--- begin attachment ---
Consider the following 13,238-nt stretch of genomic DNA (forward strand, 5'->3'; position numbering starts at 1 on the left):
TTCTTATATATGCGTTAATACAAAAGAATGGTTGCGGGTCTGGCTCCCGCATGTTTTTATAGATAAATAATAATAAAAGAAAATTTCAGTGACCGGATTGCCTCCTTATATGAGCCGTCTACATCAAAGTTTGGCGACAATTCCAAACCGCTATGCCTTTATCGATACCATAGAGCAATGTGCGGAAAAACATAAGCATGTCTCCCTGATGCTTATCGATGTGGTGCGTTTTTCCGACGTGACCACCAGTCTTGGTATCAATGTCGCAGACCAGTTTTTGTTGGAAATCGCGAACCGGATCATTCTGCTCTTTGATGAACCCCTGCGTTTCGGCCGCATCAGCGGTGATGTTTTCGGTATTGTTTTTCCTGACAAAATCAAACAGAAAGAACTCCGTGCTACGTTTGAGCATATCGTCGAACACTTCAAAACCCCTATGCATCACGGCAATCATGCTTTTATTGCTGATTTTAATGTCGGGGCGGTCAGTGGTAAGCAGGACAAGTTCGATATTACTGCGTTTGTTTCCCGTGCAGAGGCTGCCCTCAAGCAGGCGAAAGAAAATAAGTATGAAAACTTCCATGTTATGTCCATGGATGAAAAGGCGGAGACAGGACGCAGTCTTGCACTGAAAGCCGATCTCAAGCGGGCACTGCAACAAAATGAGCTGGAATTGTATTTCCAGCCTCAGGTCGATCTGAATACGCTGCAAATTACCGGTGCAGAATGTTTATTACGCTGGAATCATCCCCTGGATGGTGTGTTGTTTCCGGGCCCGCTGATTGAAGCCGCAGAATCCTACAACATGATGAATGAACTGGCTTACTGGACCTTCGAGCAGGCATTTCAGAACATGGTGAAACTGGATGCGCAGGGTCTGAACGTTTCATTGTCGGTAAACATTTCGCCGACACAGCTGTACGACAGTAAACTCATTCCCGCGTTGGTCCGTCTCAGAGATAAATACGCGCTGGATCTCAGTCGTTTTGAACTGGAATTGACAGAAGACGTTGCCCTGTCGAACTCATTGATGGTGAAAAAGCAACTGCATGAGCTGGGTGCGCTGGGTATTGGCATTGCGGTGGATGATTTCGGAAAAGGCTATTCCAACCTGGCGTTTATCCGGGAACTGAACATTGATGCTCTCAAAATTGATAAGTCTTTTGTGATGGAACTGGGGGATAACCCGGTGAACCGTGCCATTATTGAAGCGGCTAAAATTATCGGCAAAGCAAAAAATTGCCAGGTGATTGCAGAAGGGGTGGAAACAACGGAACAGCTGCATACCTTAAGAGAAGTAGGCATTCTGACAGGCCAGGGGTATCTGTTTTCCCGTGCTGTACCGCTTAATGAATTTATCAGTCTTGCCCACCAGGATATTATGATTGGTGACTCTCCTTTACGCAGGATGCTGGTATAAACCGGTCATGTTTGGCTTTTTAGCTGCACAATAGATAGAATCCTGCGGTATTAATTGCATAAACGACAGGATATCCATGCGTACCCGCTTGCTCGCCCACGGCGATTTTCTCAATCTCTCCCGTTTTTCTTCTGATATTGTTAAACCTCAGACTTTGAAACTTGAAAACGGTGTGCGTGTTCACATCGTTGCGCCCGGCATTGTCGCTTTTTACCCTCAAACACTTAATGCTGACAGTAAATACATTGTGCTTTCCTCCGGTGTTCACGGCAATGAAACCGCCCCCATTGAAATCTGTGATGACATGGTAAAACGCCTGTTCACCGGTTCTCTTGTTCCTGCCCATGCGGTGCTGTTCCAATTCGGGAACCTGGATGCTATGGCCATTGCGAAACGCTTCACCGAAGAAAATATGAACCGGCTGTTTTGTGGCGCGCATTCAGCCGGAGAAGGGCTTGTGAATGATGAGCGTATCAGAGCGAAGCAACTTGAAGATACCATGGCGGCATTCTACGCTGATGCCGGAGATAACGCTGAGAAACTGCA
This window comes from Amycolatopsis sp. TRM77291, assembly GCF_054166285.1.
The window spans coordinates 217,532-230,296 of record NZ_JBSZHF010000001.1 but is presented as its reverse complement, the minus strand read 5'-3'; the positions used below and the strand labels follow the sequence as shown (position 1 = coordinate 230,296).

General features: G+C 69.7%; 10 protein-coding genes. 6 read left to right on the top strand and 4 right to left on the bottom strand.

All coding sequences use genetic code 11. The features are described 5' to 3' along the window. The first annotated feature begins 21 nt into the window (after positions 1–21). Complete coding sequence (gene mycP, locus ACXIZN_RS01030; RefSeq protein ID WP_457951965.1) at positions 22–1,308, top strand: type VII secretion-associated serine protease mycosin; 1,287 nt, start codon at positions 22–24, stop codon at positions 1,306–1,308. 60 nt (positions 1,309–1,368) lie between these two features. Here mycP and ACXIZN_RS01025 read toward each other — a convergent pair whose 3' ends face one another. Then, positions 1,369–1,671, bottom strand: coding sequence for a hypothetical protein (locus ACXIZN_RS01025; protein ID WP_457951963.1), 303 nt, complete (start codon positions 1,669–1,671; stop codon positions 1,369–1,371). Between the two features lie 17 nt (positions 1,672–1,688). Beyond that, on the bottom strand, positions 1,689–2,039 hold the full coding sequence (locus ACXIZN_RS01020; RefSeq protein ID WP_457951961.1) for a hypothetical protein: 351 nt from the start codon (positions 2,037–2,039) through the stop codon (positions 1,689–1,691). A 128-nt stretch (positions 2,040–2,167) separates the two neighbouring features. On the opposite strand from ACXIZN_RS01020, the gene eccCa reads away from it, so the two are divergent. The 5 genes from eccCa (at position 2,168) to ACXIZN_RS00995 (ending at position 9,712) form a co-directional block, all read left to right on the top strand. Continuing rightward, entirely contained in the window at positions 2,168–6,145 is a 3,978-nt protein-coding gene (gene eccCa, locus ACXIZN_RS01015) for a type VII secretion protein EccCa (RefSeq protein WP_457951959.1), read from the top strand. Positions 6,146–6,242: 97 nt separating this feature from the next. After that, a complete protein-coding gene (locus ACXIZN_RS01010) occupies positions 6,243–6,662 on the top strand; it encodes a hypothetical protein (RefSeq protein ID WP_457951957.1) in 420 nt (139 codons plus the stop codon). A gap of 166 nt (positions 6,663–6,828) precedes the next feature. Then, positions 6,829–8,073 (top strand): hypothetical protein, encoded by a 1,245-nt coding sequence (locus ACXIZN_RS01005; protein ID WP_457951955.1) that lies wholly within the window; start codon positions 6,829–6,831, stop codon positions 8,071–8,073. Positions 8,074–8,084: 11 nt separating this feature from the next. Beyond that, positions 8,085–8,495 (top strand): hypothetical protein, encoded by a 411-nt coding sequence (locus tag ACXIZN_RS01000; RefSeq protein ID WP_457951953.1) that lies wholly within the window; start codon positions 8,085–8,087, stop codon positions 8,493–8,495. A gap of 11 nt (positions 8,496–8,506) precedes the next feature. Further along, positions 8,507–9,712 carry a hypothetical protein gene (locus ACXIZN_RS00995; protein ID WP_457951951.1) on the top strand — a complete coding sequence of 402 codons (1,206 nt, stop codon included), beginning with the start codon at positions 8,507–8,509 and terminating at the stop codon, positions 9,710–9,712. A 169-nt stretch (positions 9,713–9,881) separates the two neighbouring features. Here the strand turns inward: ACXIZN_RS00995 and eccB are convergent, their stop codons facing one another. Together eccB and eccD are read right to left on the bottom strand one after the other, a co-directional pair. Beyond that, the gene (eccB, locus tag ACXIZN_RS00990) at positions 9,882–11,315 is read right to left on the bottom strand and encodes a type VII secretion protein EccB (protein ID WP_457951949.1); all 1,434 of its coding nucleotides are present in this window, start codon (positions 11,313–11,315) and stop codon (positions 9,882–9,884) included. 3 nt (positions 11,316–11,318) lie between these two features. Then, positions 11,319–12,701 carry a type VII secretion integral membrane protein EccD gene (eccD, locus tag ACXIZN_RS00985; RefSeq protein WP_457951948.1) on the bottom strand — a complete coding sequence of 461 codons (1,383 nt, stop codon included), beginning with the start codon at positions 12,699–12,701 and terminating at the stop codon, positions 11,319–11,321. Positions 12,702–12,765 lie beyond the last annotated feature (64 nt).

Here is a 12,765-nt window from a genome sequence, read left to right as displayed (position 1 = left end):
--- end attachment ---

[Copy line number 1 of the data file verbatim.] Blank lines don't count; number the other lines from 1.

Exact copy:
Consider the following 13,238-nt stretch of genomic DNA (forward strand, 5'->3'; position numbering starts at 1 on the left):